CDW to offer enterprise Chromebook support

Say hello to Chromebook in the corporate office as multi-billion dollar technology services company CDW offers Chromebooks and Chromebook support and management to its corporate customers.
Written by Steven Vaughan-Nichols, Senior Contributing Editor

With BYOD, you don't need external corporate IT support, but it sure doesn't hurt. Now, CDW, a multi-billion dollar technology sales and support company, will be offering both Chromebook sales and management to their business customers.

CDW will be offering Chromebook and enterprise support for them to their business customers. (Credit: CDW)

Andrea Bradshaw, CDW's senior director and general manager for mobility solutions, said, "Two tech powerhouses—Google and CDW—have teamed up to offer complete Google Chromebook solutions to CDW’s more than 250,000 customers. Here’s why the Chromebook solution’s mobile, cloud-based computing matters:"

  • Scalability: Large quantities of Chromebooks all operating under the same cloud-based network to keep organizations connected.
  • Deployment: Seamless implementation of Chromebook fleets, including network assessments and wireless configuration to ensure bandwidth.
  • Security: A management console that ensures Chromebooks are protected by Web filters and firewalls.

"The partnership not only offers a cost-effective device, but also ease of use for the end user and peace of mind for management," concluded Bradshaw.

Specifically, CDW now offers Acer and Samsung Chromebooks. Sometime soon CDW will also sale Lenovo and HP Chromebooks. On all of these they'll also supply Web-based management and applications—a full, cloud-based computing solution. The CDW will also include an array of network, integration and configuration services. CDW will also be able to support any Chromebooks you already have in-house.

CDW will be using Google's Chromebook Management Console to deploy, scale and centrally manage a company's Chromebook fleet. According to CDW, "With just a few clicks on the management console, IT administrators can apply policies, applications and settings to different sets of users. For example, schools may want to pre-install or block applications, extensions or URLs for different grade levels of students and unfetter access for teachers. Other organizations may require different settings for management and non-management staff. Via the management console, IT can manage user access and control network access, making it easy for users to get up and running, while ensuring they are protected by Web filters and firewalls."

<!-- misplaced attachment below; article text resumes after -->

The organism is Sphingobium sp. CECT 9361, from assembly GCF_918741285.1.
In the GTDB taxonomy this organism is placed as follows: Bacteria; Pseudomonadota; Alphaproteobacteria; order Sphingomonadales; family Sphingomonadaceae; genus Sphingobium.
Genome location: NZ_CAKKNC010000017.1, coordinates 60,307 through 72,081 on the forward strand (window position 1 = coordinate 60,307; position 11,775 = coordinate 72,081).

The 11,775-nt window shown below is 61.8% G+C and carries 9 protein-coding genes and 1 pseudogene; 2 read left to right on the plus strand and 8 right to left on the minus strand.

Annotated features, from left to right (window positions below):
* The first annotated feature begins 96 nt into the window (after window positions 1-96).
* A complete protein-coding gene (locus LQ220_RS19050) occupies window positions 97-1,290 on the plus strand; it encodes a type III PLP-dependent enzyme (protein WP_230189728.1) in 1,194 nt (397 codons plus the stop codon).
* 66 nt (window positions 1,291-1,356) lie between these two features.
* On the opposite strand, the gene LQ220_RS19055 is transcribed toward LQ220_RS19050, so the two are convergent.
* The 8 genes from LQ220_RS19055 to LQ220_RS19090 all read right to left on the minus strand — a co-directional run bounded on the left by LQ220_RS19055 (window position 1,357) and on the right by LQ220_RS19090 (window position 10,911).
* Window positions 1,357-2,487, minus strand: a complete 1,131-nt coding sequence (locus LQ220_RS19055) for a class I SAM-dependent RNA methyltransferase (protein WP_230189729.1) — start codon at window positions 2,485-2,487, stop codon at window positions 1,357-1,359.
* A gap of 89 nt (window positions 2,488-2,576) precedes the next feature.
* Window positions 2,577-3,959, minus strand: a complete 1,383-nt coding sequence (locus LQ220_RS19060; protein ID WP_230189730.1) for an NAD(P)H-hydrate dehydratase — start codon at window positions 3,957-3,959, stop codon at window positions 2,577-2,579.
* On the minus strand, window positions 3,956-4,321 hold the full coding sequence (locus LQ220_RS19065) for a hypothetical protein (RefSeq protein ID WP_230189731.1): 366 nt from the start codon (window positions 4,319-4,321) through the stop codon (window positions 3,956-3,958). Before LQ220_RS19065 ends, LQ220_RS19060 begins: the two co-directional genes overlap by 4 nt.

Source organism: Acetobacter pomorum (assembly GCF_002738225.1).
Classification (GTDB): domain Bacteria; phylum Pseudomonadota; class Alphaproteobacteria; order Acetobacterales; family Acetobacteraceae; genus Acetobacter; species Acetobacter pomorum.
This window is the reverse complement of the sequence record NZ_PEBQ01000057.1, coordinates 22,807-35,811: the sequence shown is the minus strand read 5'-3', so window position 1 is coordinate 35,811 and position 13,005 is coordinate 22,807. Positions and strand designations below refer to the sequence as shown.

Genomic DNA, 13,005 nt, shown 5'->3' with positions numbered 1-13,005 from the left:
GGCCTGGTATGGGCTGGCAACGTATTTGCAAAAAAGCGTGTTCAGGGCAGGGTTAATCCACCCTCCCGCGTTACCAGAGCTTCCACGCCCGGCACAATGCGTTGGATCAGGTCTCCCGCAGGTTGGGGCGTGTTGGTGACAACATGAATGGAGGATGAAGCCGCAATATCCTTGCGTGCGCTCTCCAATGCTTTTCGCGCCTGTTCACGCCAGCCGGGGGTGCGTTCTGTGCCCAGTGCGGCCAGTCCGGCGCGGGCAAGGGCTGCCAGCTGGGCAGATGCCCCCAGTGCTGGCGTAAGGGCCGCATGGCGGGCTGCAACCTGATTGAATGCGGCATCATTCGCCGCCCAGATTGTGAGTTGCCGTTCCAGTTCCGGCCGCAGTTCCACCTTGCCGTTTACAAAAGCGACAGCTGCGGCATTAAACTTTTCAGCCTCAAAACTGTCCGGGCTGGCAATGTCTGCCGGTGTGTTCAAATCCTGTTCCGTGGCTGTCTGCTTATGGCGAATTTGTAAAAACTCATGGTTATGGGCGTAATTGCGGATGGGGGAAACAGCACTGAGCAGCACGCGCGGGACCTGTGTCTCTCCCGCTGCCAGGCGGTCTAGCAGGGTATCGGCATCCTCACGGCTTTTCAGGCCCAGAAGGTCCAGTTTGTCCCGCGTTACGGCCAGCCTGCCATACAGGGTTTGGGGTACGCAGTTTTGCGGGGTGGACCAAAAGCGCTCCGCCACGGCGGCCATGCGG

“The organizational benefits of the Chromebook solution are twofold:  Ease of use for the end user and peace of mind for management,” added Bradshaw in a statement, “Users can collaborate and connect to the resources they need in the cloud, wherever they are. Organizations can deploy and scale quickly with very little management overhead – and sleep better at night knowing that security protections and protocols are in place.”

Besides system management via the console, CEW is also offering packages with their network optimization  and wireless configuration to ensure your company's Chromebooks get the bandwidth they need. In addition, the company will be offering  asset tagging and inventory management and configuration services.

“Chromebooks are simple, fast, secure and affordable laptops, and they help people discover, connect and learn,” said Rajen Sheth, Google's Chrome OS group product manager in a statement. “CDW has a great track record in the industry, and we’re excited to work with them to help more organizations experience the ease and cost-effectiveness of Chromebooks.”

I'd said it before, I'll say it again. Microsoft should start worrying about the Chromebooks. Chromebook buyers aren't just people buying cheap laptops, Chromebook buyers are companies, disillusioned with Windows 8, looking for an inexpensive, cloud-based, secure corporate desktop. Do you seriously think CDW would be providing enterprise-level support for a flash-in-the-pan? I don't think so.

Believe it or not, ready or not, the Linux-based Chromebook is on its way to be a serious business desktop competitor.

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